DHL predicts move to autonomous vehicles in logistics sector
December 17, 2014
Autonomous vehicles could plays a significant role in the logistics industry according to a report from logistics giant DHL. The report – ‘Self-Driving Vehicles in Logistics’ – highlights the key elements and significant potential of autonomous technologies in the logistic industry.
As a first step in the self-driving journey, the report contains various best-practice applications from different industries and examines concrete use cases of self-driving vehicles across the entire logistics value chain. Applications for self-driving vehicles that are discussed in the report include: autonomous transport and assisted picking in warehouses; autonomous outdoor logistics such as yard, harbour and airport operations; assisted highway trucking and convoying in line-haul transportation; and last-kilometre delivery.
“Some warehouse operations have been using self-driving vehicles to some extent for years, but making driving in logistics more and more autonomous will change the logistics sector dramatically,” said Markus Kückelhaus, director of DHL Trend Research. “Moving onto public roads is the next evolutionary step. With its history in deploying self-driving solutions in controlled environments, the logistics industry is in a prime position to further shape the future of self-driving vehicles. Together with partners and customers, DHL can take a leading role on this path.”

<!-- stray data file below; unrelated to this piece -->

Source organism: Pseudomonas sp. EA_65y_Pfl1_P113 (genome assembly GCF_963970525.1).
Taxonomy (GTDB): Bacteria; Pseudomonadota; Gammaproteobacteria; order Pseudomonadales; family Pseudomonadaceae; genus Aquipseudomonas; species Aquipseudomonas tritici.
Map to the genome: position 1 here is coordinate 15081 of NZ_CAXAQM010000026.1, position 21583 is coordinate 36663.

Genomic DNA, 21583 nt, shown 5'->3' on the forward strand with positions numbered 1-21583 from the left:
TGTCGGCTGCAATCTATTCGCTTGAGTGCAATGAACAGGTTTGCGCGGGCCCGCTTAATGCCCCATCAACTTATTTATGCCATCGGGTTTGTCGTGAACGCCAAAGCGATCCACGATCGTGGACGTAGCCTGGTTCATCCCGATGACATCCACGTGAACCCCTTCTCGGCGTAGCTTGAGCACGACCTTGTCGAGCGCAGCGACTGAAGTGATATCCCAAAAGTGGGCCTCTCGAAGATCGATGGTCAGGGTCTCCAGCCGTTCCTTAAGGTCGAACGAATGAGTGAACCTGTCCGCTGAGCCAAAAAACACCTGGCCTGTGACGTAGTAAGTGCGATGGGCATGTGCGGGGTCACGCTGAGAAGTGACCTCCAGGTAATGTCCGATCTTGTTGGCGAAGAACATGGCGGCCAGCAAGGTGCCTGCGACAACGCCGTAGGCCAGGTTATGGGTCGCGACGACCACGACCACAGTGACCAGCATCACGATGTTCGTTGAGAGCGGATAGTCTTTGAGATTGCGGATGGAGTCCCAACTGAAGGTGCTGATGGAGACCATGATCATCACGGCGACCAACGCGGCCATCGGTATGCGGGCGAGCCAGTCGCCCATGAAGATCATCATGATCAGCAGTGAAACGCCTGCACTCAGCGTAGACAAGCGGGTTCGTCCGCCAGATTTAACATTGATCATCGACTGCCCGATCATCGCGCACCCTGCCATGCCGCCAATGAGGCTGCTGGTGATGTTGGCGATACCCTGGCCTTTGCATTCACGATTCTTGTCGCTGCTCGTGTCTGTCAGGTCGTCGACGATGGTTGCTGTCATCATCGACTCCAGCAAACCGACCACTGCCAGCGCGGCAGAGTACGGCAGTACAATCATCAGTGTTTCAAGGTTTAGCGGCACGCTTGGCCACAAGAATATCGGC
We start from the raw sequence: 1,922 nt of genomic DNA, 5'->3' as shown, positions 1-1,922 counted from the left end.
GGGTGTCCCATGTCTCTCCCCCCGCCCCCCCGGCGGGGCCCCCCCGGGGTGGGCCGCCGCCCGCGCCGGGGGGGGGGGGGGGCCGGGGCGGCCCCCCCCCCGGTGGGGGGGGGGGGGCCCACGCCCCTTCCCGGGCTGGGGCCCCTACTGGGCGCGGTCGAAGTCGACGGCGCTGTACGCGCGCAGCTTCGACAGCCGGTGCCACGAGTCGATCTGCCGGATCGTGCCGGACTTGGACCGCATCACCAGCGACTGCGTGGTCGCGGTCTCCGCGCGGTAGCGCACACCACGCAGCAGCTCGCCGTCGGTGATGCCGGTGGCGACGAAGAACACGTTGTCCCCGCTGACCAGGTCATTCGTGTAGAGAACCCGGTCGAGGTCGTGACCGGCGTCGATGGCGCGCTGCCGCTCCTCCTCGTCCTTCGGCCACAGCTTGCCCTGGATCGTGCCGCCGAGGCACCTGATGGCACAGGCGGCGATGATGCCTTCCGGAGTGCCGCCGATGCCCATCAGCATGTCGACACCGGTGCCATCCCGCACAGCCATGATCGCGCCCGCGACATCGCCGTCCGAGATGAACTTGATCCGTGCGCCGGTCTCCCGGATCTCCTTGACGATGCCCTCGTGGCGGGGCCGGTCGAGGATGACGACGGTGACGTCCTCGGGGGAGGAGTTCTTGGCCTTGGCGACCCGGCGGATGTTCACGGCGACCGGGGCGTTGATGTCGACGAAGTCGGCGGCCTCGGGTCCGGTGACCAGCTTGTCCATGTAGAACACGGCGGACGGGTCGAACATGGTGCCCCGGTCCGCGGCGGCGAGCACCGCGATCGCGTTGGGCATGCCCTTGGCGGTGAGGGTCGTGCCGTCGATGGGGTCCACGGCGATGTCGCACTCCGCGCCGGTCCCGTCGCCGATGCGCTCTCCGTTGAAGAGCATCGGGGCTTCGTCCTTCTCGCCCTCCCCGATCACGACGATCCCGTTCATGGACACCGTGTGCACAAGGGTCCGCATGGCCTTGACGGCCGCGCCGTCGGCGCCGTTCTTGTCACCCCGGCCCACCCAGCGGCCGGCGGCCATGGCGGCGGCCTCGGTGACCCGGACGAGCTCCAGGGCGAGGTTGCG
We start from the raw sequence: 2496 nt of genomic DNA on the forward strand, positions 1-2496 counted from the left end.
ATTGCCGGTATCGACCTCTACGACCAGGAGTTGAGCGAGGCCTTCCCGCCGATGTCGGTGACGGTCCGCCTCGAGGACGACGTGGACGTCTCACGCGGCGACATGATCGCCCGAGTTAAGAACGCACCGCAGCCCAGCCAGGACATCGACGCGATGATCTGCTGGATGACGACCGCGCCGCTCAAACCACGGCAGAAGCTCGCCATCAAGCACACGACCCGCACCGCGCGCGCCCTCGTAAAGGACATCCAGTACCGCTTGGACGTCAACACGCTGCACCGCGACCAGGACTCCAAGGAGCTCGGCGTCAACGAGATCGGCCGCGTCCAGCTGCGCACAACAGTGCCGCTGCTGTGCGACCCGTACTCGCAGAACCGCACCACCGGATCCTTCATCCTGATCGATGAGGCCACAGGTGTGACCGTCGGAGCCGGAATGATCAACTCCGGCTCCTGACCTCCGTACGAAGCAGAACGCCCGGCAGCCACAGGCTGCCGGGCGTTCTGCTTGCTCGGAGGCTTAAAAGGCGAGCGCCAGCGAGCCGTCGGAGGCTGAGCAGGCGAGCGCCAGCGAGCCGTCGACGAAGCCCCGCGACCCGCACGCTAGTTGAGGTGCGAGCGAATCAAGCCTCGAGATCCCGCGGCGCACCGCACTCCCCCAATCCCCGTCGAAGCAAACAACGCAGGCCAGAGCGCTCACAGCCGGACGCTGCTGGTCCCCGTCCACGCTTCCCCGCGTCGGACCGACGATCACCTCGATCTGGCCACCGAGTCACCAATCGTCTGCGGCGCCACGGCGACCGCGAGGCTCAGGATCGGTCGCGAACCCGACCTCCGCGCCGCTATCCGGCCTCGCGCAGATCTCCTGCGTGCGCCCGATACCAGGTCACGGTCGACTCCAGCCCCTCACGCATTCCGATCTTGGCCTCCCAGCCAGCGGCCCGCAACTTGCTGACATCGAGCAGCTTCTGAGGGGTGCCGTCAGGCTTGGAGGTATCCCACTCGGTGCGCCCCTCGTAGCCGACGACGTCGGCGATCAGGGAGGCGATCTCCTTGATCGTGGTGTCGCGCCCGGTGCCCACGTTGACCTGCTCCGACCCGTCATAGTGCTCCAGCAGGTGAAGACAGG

Self-driving vehicles can provide a wide range of benefits including improved road safety, greater fuel efficiency and reduced environmental impact. However, as the trend report explains, autonomous technologies still have some way to go before reaching full maturity. Considerable catching up is also required regarding regulations, public acceptance and issues of liability. Despite these barriers, some compelling use cases have already emerged, clearly indicating that many organisations are willing to develop and deploy self-driving technologies.
For public highways and urban streets, the report anticipates: in the near future, enhancements to existing driver-assistance functions; next, the introduction of autonomous driving in specific situations such as on congested highways; and, further into the future, fully autonomous truck convoys on highways round the clock.
“There is no doubt that autonomous driving will change the world of logistics,” said Matthias Heutger, senior vice president at DHL. “DHL is already applying many solutions for autonomous logistics in warehouse operations and we see ourselves in a prime position to further drive the trend of self-driving vehicles in our industry.”